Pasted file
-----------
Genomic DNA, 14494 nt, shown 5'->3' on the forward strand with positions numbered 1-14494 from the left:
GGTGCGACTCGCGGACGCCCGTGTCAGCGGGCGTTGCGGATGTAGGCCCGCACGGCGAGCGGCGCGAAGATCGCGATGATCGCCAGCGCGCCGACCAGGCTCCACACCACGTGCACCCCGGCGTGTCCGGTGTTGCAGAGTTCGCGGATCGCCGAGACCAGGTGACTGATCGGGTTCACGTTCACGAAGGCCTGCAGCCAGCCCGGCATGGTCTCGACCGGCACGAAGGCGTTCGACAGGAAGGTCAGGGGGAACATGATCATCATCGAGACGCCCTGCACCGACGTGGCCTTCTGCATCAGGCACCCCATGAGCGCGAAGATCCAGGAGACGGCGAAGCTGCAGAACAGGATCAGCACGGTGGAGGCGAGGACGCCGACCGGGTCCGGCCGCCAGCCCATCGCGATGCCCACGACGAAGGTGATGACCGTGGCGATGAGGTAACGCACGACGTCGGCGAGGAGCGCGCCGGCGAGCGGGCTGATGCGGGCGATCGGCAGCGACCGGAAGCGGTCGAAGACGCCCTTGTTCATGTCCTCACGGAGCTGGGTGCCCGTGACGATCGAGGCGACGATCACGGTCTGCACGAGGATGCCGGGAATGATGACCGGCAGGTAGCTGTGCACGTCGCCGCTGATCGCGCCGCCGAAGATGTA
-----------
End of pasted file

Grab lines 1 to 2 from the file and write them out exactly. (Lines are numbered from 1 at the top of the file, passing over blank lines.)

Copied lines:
Genomic DNA, 14494 nt, shown 5'->3' on the forward strand with positions numbered 1-14494 from the left:
GGTGCGACTCGCGGACGCCCGTGTCAGCGGGCGTTGCGGATGTAGGCCCGCACGGCGAGCGGCGCGAAGATCGCGATGATCGCCAGCGCGCCGACCAGGCTCCACACCACGTGCACCCCGGCGTGTCCGGTGTTGCAGAGTTCGCGGATCGCCGAGACCAGGTGACTGATCGGGTTCACGTTCACGAAGGCCTGCAGCCAGCCCGGCATGGTCTCGACCGGCACGAAGGCGTTCGACAGGAAGGTCAGGGGGAACATGATCATCATCGAGACGCCCTGCACCGACGTGGCCTTCTGCATCAGGCACCCCATGAGCGCGAAGATCCAGGAGACGGCGAAGCTGCAGAACAGGATCAGCACGGTGGAGGCGAGGACGCCGACCGGGTCCGGCCGCCAGCCCATCGCGATGCCCACGACGAAGGTGATGACCGTGGCGATGAGGTAACGCACGACGTCGGCGAGGAGCGCGCCGGCGAGCGGGCTGATGCGGGCGATCGGCAGCGACCGGAAGCGGTCGAAGACGCCCTTGTTCATGTCCTCACGGAGCTGGGTGCCCGTGACGATCGAGGCGACGATCACGGTCTGCACGAGGATGCCGGGAATGATGACCGGCAGGTAGCTGTGCACGTCGCCGCTGATCGCGCCGCCGAAGATGTA